The DNS & BIND Cookbook presents solutions to the many problems faced by network administrators responsible for a name server. This title is an indispensable companion to DNS & BIND, 4th Edition, the definitive guide to the critical task of name server administration. The cookbook contains dozens of code recipes showing solutions to everyday problems, ranging from simple questions, like, “How do I get BIND?” to more advanced topics like providing name service for IPv6 addresses. With the wide range of recipes in this book, you’ll be able to Check whether a name is registeredRegister your domain name and name serversCreate zone files for your domainsProtect your name server from abuseSet up back-up mail servers and virtual email addressesDelegate subdomains and check delegationUse incremental transferSecure zone transfersRestrict which queries a server will answerUpgrade to BIND 9 from earlier versionPerform logging and troubleshootingUse IPv6 and much more.

Rating: (out of 7 reviews)

List Price: $ 34.95
Price: $ 34.94

DNS & BIND Cookbook Reviews

Review by :

This book has turned out to be the best investment I’ve made so far in my 20 year IT career. I’ve always trusted O’Reilly books for their detailed accuracy. However, for the task at hand, I didn’t need a book to explain WHY things work… I needed one to tell me how to GET them to work. This book was perfect! It doesn’t replace the DNS and BIND, 4th Edition, but is a great compliment… Actually, I’m finding the 4th Edition a perfect compliment to the Cookbook.

Review by Andrew P. Kaplan:

Like the BIND book, the DNS and BIND cookbook is an invaluable reference for any DNS/Email/Web admin. This book answers many of the questions raised in the BIND book through numerous illuminating illustrations. It explains the differences between BIND 4, 8 and 9. Plus there’s a great section on email and even IPv6The DNS & BIND cook book coupled with the BIND book are truly the BIND bibles.

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Pro DNS and BIND

Pro DNS and BIND guides you through the challenging array of features surrounding DNS, with a special focus on BIND, the world’s most popular DNS implementation. This book unravels the mysteries of DNS, offering insight into origins, evolution, and key concepts like domain names and zone files. This book focuses on running DNS systems based on BIND 9.3.0—the first stable release that includes support for the latest DNSSEC (DNSSEC.bis) standards and a major functional upgrade from previous BIND 9 releases. If you administer a DNS system or are thinking about running one, or if you need to upgrade to support IPv6 DNS, need to secure a DNS for zone transfer, dynamic update, or other reasons, or if you need to implement DNSSEC, or simply want to understand the DNS system, then this book provides you with a single point of reference. Pro DNS and BIND starts with simple concepts, then moves on to full security-aware DNSSEC configurations. Various features, parameters, and resource records are described and, in the majority of cases, illustrated with one or more examples. The book contains a complete reference to zone files, Resource Records, and BIND’s configuration file parameters. You can treat the book as as a simple paint-by-numbers guide to everything from a simple caching DNS, to the most complex secure DNS (DNSSEC) implementation. Background information is still included for when you need to know what to do and why you have to do it, and so that you can modify processes to meet your unique needs. Topics Include: Introduction to the DNS Basic DNS types with complete configuarion examples DNS and IPv6 Installing BIND on Linux, FreeBSD and Windows Subdomain delegation DNS and load balancing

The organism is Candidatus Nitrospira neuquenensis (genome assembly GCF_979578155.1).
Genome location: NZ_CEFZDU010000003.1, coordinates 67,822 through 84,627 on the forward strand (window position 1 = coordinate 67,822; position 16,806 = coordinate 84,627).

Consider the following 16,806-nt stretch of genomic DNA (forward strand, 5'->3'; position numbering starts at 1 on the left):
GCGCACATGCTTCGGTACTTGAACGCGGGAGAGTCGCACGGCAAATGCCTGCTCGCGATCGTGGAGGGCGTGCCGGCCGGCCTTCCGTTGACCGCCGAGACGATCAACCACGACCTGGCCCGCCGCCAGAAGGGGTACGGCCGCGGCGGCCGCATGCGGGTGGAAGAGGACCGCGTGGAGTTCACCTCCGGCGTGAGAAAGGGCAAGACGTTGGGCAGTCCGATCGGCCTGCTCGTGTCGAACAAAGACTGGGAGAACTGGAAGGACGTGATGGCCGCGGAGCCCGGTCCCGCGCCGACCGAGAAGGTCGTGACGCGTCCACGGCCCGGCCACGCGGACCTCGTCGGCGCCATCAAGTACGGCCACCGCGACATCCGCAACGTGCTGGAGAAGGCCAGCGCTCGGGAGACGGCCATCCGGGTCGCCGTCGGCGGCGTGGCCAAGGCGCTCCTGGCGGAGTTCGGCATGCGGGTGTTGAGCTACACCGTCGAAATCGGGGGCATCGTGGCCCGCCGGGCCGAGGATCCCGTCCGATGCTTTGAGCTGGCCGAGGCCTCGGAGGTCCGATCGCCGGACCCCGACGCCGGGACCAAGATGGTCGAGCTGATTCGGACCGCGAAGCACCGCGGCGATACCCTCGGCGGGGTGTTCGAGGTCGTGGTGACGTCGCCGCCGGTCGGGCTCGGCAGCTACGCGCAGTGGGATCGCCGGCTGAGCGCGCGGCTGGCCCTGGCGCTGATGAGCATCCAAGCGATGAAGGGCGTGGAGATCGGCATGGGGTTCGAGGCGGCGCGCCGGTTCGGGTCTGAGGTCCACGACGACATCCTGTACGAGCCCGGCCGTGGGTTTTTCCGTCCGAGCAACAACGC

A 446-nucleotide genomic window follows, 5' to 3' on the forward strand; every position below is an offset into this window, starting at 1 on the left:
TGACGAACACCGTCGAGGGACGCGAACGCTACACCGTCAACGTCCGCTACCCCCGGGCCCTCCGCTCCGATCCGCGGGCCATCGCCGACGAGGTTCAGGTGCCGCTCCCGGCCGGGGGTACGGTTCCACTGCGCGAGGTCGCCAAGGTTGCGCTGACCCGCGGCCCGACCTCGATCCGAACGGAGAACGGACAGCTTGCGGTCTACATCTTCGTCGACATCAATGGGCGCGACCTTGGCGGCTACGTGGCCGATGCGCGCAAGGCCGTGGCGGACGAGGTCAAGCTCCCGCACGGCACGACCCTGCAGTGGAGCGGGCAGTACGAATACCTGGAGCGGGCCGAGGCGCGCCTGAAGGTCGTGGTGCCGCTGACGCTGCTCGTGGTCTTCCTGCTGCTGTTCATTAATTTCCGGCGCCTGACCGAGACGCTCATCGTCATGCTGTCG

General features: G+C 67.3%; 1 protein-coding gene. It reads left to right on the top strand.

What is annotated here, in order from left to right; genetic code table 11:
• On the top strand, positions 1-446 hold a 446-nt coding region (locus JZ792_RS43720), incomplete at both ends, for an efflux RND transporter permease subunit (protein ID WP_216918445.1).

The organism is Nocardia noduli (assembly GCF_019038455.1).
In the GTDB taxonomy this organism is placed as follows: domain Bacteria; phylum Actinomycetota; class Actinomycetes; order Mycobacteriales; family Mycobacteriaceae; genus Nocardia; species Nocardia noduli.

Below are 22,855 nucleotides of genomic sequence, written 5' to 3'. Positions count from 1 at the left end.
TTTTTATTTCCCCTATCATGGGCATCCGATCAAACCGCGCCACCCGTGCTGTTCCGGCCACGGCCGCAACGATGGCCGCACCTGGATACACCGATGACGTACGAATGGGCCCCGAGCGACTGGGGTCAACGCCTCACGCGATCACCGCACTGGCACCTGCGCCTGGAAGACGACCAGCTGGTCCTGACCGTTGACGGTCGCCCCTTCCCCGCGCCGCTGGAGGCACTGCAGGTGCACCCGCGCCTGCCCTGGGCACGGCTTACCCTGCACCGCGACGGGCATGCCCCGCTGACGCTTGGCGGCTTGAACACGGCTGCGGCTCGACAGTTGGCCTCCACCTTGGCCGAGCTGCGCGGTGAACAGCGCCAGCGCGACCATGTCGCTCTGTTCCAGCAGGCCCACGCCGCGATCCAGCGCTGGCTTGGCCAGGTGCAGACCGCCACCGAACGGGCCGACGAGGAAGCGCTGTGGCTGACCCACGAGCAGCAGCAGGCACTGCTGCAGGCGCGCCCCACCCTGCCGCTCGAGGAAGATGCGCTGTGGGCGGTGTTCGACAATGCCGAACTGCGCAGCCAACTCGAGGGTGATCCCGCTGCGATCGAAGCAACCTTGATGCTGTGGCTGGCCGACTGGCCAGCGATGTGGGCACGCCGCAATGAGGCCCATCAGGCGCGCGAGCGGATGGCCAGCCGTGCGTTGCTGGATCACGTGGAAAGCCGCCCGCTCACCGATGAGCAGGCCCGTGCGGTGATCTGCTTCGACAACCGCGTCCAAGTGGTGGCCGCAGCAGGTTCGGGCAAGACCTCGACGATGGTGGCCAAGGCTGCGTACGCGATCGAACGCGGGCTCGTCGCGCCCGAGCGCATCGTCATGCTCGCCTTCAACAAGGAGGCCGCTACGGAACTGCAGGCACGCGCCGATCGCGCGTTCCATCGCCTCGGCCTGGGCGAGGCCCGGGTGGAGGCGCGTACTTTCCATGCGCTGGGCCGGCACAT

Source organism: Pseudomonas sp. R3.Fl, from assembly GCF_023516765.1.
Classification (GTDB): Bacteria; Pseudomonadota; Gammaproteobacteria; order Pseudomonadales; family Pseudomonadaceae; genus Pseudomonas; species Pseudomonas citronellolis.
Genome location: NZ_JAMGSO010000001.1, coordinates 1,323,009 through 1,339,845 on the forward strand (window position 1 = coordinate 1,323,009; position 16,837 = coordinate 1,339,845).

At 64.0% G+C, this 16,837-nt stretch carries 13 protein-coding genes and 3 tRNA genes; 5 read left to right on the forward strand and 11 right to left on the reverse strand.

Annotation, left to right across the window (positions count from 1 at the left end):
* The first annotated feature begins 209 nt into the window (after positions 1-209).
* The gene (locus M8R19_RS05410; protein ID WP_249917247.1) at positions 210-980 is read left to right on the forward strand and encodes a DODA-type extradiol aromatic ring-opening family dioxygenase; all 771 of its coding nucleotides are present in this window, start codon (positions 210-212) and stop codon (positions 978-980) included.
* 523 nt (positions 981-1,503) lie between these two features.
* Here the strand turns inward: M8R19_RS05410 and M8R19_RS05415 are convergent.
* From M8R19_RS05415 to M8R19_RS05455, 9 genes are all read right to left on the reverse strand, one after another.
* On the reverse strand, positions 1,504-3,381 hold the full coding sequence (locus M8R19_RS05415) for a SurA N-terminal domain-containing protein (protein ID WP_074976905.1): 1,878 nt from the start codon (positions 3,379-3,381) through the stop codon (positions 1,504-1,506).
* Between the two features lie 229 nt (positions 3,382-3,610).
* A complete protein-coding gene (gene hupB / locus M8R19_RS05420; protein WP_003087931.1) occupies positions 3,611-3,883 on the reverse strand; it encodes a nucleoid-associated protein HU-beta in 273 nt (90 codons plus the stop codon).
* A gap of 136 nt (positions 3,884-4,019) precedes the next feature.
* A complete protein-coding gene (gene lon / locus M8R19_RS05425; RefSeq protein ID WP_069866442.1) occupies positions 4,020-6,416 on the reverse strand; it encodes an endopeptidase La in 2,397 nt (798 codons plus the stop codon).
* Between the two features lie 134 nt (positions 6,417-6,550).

Rating: (out of 6 reviews)

List Price: $ 44.99
Price: $ 21.95

Pro DNS and BIND Reviews

Review by J. P. Mens:

Ron Aitchison’s Pro DNS and BIND packs a whopping 550 pages of material which is easy to read for the novice or ongoing DNS administrator, and which is very well written (I greatly enjoyed the author’s style). After a short introduction in which I learnt some interesting facts about the provisioning of the root servers, the author implements a first zone describing the necessary concepts such as resource records, queries and zone transfers very clearly, followed by the different types of DNS setups (master, slave, caching, forwarding and stealth servers); these are covered in depth in chapter 7. Chapter five covers IPv6 and its relevance to BIND. Throughout the book, references to other DNS server implementations are given, but the primary focus is of course BIND 9.3.0.

Aitchison leads the reader through detailed installation of BIND on Linux, FreeBSD and even Windows (ISC has an installer for Windows in its portfolio), after which common DNS tasks are discussed (how to delegate a subdomain, how to define SPF records, etc. read it on-line here) as well as a chapter on tools.

The third part of the book is dedicated to securing DNS configurations with topics ranging from simple administrative issues (chroot jails) through securing DNS updates and zone transfers with TSIG and DNSSEC.bis which is covered very extensively in chapter 11.